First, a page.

Cuba’s government and people have been anticipating this moment for a long time, but questions about their readiness for an onslaught of American visitors are being raised.
The doubts focus on the capacity and quality of Cuba’s tourist infrastructure, but also on possible political effects on an island that has resisted U.S. influence for 50 years.
After years of animosity with the United States, Cuban leaders do not like to say that developments such as the Varadero marina, and other big golf and leisure projects, are being built with the American market in mind.
The official line is that Cuba is preparing for visitors from the whole world and if that includes Americans, so be it.
But the United States is the natural market for Cuba, whose economy is reeling from the damage inflicted by three hurricanes last year and the ongoing global financial crisis.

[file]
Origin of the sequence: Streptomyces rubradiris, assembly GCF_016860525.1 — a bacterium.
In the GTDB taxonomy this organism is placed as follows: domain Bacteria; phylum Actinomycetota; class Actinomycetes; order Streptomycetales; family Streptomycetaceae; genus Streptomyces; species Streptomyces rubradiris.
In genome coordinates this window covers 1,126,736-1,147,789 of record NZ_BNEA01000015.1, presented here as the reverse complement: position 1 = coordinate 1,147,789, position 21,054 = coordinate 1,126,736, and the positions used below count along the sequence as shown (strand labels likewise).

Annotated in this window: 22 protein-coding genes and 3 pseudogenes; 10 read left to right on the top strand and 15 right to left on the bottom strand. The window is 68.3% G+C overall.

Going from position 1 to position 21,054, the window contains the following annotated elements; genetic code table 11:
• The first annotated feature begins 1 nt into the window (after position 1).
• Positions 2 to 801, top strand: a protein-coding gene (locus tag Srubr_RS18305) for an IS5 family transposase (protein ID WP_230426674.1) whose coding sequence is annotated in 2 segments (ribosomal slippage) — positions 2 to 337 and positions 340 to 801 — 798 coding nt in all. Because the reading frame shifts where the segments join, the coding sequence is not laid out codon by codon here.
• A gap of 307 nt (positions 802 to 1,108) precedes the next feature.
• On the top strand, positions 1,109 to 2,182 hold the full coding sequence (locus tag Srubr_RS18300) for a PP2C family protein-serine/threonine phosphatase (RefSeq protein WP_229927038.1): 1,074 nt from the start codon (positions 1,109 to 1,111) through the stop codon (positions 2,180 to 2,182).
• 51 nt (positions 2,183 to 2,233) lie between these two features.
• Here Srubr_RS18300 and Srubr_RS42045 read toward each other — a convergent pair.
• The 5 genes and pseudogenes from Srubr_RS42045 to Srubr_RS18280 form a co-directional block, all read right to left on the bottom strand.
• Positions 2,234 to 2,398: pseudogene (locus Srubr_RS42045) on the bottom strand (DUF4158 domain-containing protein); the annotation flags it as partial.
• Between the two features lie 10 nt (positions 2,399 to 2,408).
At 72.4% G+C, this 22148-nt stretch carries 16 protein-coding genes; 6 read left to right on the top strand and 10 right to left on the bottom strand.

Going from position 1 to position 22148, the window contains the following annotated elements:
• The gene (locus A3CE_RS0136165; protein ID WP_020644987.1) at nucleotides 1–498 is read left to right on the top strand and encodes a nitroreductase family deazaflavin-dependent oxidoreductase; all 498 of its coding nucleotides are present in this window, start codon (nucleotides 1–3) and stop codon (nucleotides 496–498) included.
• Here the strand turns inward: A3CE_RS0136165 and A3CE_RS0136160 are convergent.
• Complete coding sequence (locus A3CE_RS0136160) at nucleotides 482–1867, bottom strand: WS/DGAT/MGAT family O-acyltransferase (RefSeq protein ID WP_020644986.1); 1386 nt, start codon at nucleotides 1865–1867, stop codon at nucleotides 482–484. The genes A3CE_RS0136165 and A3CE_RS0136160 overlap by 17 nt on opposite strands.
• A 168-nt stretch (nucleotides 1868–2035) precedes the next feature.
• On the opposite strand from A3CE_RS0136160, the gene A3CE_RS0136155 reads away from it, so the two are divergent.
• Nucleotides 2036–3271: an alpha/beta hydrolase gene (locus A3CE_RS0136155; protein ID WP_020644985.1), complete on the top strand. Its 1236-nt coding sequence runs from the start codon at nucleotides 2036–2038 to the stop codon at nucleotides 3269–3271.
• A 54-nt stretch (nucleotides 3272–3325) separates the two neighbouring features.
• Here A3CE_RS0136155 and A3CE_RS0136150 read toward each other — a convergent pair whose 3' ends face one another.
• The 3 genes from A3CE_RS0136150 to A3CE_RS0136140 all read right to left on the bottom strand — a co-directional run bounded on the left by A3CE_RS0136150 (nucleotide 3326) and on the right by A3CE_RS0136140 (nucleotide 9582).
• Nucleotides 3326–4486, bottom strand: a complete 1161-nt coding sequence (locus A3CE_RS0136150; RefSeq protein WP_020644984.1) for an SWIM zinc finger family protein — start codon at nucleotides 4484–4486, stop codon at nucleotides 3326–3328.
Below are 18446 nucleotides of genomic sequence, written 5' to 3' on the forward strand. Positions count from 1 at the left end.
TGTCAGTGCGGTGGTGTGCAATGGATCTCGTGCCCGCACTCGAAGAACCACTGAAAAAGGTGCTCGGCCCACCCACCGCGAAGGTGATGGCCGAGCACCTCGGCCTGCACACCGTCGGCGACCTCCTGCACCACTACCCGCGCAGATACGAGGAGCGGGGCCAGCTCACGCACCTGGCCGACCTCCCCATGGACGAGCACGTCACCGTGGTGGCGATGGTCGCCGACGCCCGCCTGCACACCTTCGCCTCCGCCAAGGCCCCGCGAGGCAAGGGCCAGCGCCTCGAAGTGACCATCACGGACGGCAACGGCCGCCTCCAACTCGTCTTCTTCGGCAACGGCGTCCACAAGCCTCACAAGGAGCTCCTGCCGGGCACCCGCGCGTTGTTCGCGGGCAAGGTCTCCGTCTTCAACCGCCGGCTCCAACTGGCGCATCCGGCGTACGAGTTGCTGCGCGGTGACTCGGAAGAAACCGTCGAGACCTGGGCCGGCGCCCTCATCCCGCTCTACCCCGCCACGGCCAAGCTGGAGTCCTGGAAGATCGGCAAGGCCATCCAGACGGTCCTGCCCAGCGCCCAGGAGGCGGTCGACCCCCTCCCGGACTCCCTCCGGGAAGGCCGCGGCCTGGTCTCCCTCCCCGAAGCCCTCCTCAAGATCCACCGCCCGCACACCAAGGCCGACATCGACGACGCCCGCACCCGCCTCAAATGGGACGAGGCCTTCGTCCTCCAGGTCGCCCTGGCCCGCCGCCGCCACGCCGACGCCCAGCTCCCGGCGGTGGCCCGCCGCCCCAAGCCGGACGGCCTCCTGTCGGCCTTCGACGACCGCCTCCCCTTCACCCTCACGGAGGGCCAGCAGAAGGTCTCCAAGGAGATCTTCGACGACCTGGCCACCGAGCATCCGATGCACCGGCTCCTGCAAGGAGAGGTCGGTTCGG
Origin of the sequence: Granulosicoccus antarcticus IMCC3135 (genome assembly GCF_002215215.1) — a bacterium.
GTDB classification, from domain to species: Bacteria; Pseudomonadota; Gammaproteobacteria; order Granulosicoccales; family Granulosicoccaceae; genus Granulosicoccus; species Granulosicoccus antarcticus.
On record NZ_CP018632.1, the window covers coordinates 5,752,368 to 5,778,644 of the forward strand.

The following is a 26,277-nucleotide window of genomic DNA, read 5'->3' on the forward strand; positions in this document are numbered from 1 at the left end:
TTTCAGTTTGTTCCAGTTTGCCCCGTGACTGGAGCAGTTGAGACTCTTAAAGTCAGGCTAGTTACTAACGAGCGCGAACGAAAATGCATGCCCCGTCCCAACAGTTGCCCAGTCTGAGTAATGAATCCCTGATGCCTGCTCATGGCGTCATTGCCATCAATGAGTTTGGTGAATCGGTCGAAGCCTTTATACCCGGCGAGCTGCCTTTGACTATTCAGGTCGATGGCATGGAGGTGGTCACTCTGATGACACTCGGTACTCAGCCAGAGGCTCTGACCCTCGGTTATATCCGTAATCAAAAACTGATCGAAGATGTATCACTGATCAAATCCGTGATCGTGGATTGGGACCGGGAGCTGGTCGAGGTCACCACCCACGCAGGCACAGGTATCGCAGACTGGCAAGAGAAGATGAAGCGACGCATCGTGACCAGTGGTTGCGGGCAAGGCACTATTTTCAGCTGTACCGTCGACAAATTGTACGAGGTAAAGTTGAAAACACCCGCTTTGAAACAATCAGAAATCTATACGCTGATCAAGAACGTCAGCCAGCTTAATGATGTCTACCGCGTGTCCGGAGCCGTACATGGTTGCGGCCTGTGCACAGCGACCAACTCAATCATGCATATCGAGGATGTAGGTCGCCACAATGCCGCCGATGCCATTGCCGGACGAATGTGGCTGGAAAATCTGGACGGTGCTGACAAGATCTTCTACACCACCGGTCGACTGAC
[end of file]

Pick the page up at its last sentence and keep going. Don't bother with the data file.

A study for the International Monetary Fund estimated that as many as 3.5 million Americans could visit Cuba annually if the travel ban was lifted.
But travel experts say 500,000 is a more likely maximum the Cuban government would allow in the early years because it does not have enough facilities for more.
“Cuba is ready to absorb another half million visitors a year, but not another million, just because of hotel capacity,” said a foreign businessman in Cuba’s travel industry.
“I’m sure they will try to control as much as they can in order to avoid a boom that nobody can control. Every country in the world would try to do the same,” he added.